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• There is no evidence that Sen. Kamala Harris was ever convicted of a felony.
• A person convicted of a felony could still serve as vice president.
Misinformation about Democratic vice presidential nominee Sen. Kamala Harris has flourished online since Joe Biden selected her as running mate. One popular theme is the false claim that Harris does not meet eligibility requirements.
Here’s a new variation on that theme:
"Kamala Harris is not able to be VP. Because she's a felon. She lied on her application to buy a gun here in CA," reads a Sept. 1 post that was shared thousands of times.
The post was flagged as part of Facebook’s efforts to combat false news and misinformation on its News Feed. (Read more about our partnership with Facebook.)
"Is this true?" one Facebook user wrote in the post’s comments.
No, reader, it is not true. There is no evidence Harris has ever been convicted of a felony. We searched news archives and court records and found nothing of that sort.
PolitiFact reached out to the Facebook user for evidence to support the claim, but he did not respond. The post was made private or deleted soon after.
Harris, a former California attorney general who has a reputation for having been a tough-on-crime prosecutor, has been a member of the State Bar of California since June 1990, and her law license is still active. The State Bar of California website displays Harris’ license history, including "all changes of license status due to both non-disciplinary administrative matters and disciplinary actions."
If she had been charged with a crime or convicted, the state bar would have been notified. If she had been convicted of a felony, she would have been "placed on interim suspension pending a disciplinary hearing on the merits in State Bar Court," according to the state bar website. Harris has no disciplinary record and her license has not been suspended.
In 2019, a spokesperson for Harris' presidential campaign confirmed that Harris owned a handgun that she had purchased years earlier. Since at least 2012, people seeking to buy a gun in California have faced a 10-day waiting period and background check to ensure the buyer is eligible to own one under California law. A person convicted of a felony cannot buy one.
While Harris was attorney general, her office released the 2013 California Firearms Laws Summary, which explained that gun buyers are required to provide personal information to the seller and wait 10 days while a background check is completed. We find no evidence Harris violated these requirements, but we also were unable to verify where her gun was purchased.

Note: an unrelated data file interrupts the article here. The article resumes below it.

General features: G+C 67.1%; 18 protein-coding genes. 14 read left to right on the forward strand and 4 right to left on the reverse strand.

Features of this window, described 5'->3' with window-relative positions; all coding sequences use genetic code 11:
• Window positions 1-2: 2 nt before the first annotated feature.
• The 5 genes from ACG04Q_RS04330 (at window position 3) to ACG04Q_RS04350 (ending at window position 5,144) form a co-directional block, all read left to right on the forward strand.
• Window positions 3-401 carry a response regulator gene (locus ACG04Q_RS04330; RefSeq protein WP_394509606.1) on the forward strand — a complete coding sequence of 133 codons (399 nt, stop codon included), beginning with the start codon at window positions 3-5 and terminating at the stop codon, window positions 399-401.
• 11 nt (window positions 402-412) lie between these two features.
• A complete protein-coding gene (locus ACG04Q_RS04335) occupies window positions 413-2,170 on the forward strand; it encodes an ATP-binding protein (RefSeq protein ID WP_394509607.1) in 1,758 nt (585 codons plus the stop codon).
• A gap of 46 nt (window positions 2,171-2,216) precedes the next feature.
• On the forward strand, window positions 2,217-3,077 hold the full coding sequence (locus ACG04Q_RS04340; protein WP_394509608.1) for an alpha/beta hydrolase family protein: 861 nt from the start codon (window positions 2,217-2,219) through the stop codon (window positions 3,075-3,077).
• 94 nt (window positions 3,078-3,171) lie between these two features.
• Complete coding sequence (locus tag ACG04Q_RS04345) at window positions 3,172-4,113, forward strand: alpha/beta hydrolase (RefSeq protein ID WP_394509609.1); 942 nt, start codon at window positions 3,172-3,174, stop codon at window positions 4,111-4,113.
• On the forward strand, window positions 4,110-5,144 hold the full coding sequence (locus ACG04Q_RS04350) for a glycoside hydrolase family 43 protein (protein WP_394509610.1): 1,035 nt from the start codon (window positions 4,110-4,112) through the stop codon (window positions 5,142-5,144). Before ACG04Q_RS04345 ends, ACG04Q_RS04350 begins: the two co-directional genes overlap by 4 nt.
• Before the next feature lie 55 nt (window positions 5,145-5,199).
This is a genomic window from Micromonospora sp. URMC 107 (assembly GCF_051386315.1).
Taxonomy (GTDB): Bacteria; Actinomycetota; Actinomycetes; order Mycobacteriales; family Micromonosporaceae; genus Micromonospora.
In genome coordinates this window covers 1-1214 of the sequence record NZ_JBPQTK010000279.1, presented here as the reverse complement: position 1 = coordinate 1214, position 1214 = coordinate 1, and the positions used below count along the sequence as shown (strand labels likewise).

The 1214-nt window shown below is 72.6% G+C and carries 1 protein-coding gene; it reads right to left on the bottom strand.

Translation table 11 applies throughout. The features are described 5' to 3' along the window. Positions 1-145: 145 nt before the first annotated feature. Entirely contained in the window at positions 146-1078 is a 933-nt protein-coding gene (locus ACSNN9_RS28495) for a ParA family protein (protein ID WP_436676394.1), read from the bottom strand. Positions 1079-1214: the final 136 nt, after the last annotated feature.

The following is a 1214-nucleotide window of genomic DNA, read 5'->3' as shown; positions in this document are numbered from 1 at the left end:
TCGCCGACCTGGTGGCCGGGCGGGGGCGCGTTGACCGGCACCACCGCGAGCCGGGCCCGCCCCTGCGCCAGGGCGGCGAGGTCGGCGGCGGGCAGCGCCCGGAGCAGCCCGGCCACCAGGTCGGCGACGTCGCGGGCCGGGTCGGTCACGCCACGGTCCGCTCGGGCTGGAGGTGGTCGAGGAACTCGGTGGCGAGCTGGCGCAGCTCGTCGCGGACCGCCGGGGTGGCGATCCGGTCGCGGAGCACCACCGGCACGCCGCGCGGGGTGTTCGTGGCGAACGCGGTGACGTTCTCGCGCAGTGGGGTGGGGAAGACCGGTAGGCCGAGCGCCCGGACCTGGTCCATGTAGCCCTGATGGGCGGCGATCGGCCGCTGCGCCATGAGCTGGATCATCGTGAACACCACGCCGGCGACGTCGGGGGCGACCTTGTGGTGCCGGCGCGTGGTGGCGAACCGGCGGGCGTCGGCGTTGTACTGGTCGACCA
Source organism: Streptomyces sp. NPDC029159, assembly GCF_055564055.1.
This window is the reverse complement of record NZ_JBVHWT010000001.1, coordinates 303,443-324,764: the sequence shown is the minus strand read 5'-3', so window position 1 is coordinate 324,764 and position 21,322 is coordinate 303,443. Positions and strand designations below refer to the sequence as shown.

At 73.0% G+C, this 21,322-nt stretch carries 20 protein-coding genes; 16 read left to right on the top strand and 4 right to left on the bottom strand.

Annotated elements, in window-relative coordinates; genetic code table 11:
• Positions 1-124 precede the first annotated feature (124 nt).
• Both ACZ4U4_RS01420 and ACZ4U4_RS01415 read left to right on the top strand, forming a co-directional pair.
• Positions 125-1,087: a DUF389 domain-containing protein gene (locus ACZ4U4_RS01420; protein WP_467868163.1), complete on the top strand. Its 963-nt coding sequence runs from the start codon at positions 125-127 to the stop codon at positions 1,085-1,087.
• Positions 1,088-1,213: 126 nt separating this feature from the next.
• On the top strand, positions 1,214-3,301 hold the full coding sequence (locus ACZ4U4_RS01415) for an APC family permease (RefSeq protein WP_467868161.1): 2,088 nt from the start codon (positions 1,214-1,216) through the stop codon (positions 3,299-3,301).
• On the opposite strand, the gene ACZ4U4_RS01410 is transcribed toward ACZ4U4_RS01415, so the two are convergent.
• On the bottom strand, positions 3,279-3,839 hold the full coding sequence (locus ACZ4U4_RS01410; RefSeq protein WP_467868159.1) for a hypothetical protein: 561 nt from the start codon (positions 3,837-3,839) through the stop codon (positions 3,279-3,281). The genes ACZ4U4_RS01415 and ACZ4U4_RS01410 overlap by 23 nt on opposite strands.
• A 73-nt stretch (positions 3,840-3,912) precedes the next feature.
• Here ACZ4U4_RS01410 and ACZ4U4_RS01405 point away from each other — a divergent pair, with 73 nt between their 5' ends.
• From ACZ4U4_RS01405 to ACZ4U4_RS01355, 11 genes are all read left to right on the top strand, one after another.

The Harris campaign declined to comment for this fact-check.
All that said, even if Harris had been convicted of a felony at some point, this would not prevent her from becoming vice president or assuming the presidency.
The requirements are the same for people seeking to become vice president or president, according to experts: A person must be a natural-born citizen, be at least 35 years old and have lived in the U.S. for at least 14 years.
Harris meets these requirements and is eligible to be president or vice president.
We rate this claim Pants on Fire!
PolitiFact, "Kamala Harris is eligible to be president," Aug. 11, 2020
The State Bar of California, "Attorney Licensee Profile, Kamala Devi Harris," accessed Sept. 8, 2020
The State Bar of California, "Lawyer Regulation," accessed Sept. 8, 2020
Britannica, "Kamala Harris," accessed Sept. 8, 2020
The Detroit News, "Fact check: Harris eligible for VP, president under the Constitution," Aug. 16, 2020
PolitiFact, "Kamala Harris: Criminal justice reformer, or defender of the status quo? The record is mixed," Jan. 29, 2020
ConstitutionCenter.org, "Interactive Constitution: Article II, Executive Branch," accessed Sept. 7, 2020
CNN, "Kamala Harris talks about owning a gun: 'I was a career prosecutor,'" April 11, 2019
How Stuff Works, "How the U.S. Vice President Works," accessed Sept. 7, 2020
VOA, "Harris Under Scrutiny for Tough-on-Crime Prosecutor Past," Aug. 11, 2020
California Department of Justice, "California Firearms Laws Summary 2016," accessed Sept. 8, 2020
California Department of Justice, "California Firearms Laws Summary 2013," accessed Sept. 8, 2020
The Mercury News, "How California’s and Colorado’s gun laws differ," July 20, 2012
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